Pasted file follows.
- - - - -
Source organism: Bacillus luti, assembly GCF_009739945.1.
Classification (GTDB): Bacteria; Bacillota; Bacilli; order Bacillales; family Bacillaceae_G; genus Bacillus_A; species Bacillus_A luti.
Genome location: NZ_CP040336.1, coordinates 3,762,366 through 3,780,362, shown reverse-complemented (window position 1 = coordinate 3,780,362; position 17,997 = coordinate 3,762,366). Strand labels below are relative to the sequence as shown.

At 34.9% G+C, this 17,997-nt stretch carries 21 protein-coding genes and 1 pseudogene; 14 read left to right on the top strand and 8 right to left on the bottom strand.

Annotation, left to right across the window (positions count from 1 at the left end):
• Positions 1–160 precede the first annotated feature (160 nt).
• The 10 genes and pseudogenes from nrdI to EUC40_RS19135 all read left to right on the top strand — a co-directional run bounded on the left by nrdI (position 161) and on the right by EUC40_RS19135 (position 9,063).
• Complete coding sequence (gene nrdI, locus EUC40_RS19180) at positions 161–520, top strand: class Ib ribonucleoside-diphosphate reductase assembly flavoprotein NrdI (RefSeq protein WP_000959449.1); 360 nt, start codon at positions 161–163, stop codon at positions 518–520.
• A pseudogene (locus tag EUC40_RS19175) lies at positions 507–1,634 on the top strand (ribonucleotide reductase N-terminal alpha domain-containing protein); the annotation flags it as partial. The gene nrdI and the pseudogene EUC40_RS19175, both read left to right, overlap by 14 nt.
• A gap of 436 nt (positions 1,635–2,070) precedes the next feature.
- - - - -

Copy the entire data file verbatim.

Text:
Source organism: Bacillus luti, assembly GCF_009739945.1.
Classification (GTDB): Bacteria; Bacillota; Bacilli; order Bacillales; family Bacillaceae_G; genus Bacillus_A; species Bacillus_A luti.
Genome location: NZ_CP040336.1, coordinates 3,762,366 through 3,780,362, shown reverse-complemented (window position 1 = coordinate 3,780,362; position 17,997 = coordinate 3,762,366). Strand labels below are relative to the sequence as shown.

At 34.9% G+C, this 17,997-nt stretch carries 21 protein-coding genes and 1 pseudogene; 14 read left to right on the top strand and 8 right to left on the bottom strand.

Annotation, left to right across the window (positions count from 1 at the left end):
• Positions 1–160 precede the first annotated feature (160 nt).
• The 10 genes and pseudogenes from nrdI to EUC40_RS19135 all read left to right on the top strand — a co-directional run bounded on the left by nrdI (position 161) and on the right by EUC40_RS19135 (position 9,063).
• Complete coding sequence (gene nrdI, locus EUC40_RS19180) at positions 161–520, top strand: class Ib ribonucleoside-diphosphate reductase assembly flavoprotein NrdI (RefSeq protein WP_000959449.1); 360 nt, start codon at positions 161–163, stop codon at positions 518–520.
• A pseudogene (locus tag EUC40_RS19175) lies at positions 507–1,634 on the top strand (ribonucleotide reductase N-terminal alpha domain-containing protein); the annotation flags it as partial. The gene nrdI and the pseudogene EUC40_RS19175, both read left to right, overlap by 14 nt.
• A gap of 436 nt (positions 1,635–2,070) precedes the next feature.